Conservatism Does Not End at America's Shorelines

Conservatism Does Not End at America's Shorelines

By Thomas Skypek - June 24, 2011

Since the end of the Cold War, neo-conservatives have routinely employed two powerful words to criticize traditional conservatives uneasy with their big government approach to international affairs: appeasement and isolationism. On ABC's "This Week," Sen. John McCain (R-AZ) employed both words, labeling Republican criticism of the military adventure in Libya as "isolationist" all while making an allusion to the rise of Nazi Germany in the 1930s and the costs of appeasement.

With a $14 trillion national debt, the United States simply cannot afford to continue to engage in the type of military adventurism embodied by the Libya campaign and advocated by McCain, Sen. Lindsey Graham (R-SC) and prominent neo-conservative thinkers William Kristol and Robert Kagan.

Neo-conservative influence on Republican foreign policy thinking peaked during the first term of George W. Bush and has been waning ever since. However, the fear of (falsely) being labeled an appeaser or isolationist has silenced many conservatives and impressionable congressmen who simply equate high defense budgets with sound national security strategy and policy. Of course, throwing money at a problem is profoundly unconservative and speaks to a broader inconsistency of thought within the conservative intellectual movement. Why is it okay for conservatives to advocate for limited government at home and big government abroad? Conservatism does not end at America's shorelines.

Last year, I was at a gathering of prominent conservatives in Washington. During the cocktail hour, the subject of foreign policy came up and I voiced my concerns over the cost, sustainability, and wisdom of our current grand strategy and the influence of neo-conservative thinking. The gentleman with whom I was speaking inched closer and told me that while he agreed with me it's risky to voice such concerns in the present company. He was dead serious. And that was the end of our conversation. The good news is that this stigma continues to be eroded as realism replaces Wilsonian idealism in Republican foreign policy thinking and mainstream Republicans inject a measure of restraint into the foreign policy debate.

Recently House Speaker John Boehner (R-OH) threatened to cut off funding for the non-hostility campaign (the White House's words, not mine) in Libya. Rep. Michele Bachman (R-MI) also challenged the wisdom of the Libya campaign arguing that the country does not constitute a "vital national interest." GOP front-runner Mitt Romney called for a withdrawal of troops from Afghanistan summing up the American experience there in a way that was sure to draw the ire of neo-conservatives: "Americans cannot fight another nation's war of independence."

What many conservatives, including myself, are advocating is not isolationism but instead a more measured approach to foreign affairs which is grounded in a limited conception of the national interest and the idea that the fundamental aim of Washington's international engagement must be the preservation of American political and economic liberty.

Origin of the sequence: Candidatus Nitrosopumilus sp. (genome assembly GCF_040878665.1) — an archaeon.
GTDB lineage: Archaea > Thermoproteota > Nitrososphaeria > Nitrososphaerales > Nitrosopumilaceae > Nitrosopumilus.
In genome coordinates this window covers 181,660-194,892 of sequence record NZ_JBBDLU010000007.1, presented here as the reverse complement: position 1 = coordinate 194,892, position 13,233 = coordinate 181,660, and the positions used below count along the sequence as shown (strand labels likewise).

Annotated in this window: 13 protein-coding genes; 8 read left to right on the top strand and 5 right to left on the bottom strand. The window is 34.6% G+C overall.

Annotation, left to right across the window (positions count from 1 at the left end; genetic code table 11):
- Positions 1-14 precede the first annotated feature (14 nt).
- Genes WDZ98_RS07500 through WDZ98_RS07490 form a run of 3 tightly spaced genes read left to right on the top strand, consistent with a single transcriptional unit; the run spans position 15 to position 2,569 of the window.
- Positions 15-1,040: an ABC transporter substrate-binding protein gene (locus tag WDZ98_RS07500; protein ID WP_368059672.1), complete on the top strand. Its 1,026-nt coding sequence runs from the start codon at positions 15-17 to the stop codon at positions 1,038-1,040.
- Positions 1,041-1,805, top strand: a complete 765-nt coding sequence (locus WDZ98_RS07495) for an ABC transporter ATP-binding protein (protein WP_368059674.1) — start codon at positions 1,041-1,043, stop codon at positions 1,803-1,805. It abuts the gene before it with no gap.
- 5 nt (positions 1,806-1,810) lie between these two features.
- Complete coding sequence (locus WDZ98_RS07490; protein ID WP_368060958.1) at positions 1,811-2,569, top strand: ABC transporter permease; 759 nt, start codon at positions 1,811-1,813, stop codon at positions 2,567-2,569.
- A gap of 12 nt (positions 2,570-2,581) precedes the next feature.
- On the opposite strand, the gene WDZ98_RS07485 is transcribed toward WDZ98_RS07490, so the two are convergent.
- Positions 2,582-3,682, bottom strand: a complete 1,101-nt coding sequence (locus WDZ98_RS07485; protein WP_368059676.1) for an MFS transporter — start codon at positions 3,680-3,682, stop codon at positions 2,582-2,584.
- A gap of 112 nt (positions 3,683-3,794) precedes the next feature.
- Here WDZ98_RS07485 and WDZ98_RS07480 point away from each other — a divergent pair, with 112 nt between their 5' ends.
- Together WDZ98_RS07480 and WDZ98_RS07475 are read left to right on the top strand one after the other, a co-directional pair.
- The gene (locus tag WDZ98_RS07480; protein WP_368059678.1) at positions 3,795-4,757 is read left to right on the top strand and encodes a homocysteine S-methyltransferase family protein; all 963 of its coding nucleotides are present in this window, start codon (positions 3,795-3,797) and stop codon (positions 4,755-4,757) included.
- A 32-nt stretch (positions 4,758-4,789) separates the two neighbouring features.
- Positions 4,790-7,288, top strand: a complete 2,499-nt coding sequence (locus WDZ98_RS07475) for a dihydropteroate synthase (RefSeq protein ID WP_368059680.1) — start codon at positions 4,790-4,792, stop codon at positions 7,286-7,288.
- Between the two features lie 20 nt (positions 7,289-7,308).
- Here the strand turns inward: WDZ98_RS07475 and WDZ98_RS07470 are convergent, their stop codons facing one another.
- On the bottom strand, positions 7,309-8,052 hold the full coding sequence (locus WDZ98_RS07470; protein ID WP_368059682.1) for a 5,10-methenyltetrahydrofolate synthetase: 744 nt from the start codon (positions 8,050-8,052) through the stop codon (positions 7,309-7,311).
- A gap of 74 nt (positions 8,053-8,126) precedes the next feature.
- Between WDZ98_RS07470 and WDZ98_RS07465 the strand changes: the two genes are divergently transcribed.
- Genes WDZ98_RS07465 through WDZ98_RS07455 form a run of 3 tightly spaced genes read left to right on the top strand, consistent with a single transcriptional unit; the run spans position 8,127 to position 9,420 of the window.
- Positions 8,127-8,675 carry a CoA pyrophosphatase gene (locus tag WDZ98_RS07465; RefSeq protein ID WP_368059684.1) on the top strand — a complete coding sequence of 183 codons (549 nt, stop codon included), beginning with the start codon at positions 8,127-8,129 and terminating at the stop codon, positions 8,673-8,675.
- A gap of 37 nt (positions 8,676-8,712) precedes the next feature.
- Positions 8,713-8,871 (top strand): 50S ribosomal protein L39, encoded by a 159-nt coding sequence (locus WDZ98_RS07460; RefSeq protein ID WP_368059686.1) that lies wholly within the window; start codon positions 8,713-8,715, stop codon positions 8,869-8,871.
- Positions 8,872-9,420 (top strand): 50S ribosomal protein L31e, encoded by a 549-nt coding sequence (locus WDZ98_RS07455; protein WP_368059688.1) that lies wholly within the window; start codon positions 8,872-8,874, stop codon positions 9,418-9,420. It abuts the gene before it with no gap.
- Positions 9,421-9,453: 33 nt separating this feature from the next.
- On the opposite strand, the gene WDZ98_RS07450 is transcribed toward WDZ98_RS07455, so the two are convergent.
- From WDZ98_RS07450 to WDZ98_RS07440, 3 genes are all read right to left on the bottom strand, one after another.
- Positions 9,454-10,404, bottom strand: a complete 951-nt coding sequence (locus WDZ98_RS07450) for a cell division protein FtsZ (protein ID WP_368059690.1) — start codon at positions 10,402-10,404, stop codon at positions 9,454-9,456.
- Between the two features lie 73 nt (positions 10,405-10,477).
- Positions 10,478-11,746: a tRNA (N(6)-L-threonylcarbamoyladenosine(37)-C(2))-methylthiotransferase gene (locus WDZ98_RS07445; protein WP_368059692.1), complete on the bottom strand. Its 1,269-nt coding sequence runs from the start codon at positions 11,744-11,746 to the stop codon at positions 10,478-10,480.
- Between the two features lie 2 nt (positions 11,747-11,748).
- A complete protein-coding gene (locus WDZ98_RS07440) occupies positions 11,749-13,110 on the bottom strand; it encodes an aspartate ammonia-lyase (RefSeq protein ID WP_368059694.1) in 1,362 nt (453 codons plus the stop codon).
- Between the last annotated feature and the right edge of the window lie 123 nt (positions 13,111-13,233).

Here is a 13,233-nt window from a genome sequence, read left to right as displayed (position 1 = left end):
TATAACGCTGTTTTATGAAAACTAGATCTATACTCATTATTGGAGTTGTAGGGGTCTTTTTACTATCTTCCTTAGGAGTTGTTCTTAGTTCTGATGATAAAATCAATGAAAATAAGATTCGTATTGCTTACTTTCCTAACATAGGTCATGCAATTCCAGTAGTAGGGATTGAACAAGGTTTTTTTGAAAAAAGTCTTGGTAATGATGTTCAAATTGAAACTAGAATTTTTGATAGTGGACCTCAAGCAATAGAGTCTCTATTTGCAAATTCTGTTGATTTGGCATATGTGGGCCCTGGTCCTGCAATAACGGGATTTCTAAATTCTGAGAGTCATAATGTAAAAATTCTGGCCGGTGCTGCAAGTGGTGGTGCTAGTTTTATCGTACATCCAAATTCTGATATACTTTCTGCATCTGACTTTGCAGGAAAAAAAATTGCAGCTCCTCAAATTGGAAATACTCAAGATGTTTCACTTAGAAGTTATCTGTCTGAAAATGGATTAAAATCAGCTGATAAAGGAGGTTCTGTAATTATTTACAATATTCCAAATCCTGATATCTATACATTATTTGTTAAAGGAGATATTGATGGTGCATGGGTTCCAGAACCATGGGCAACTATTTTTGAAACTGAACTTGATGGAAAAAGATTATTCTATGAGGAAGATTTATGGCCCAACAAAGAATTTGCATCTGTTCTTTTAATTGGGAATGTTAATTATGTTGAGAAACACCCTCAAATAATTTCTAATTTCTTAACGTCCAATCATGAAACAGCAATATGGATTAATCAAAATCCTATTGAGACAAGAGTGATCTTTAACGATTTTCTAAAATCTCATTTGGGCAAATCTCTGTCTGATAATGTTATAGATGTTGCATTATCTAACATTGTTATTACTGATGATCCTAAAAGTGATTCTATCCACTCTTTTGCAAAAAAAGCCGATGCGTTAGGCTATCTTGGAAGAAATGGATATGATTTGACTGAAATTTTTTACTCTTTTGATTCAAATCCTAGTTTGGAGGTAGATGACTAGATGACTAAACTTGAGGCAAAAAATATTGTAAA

This grand strategy rests on a national interest comprised of three pillars: (1) the sovereignty and territorial integrity of the United States, (2) the safety, security, and liberty of United States citizens, and (3) the ability to conduct trade and engage in commerce. It acknowledges that American military power will remain the ultimate guarantor of U.S. national security and will remain the most important instrument of grand strategy but recognizes that force should only be used in defense of America's national interests-not for the purposes of nation-building, peacekeeping, or democracy promotion.

It is in no way isolationist as the United States will remain engaged diplomatically and economically with the rest of the world. In fact, such engagement is required to advance the national interests. The major difference is the use of America's military might. Rather than whimsically engaging in costly military conflicts with unclear political objectives, America's military will reduce many of its commitments abroad. Most Americans would agree that we do not need a military presence in 150 countries.

Conservatives used to criticize their liberal counterparts for championing a do-gooder foreign policy that was overly idealistic, costly, and unattainable. The lines have been quite blurred and it's difficult to tell the difference between a neo-conservative and a Wilsonian. The GOP leadership in Congress and the 2012 presidential candidates must stay resolute in the face of misleading neo-conservative attacks and help to usher in the return of the conservative realist tradition.

Thomas M. Skypek is a Washington Fellow at the National Review Institute, a former Nuclear Scholar at the Center for Strategic and International Studies, and a national security consultant in Washington, DC.

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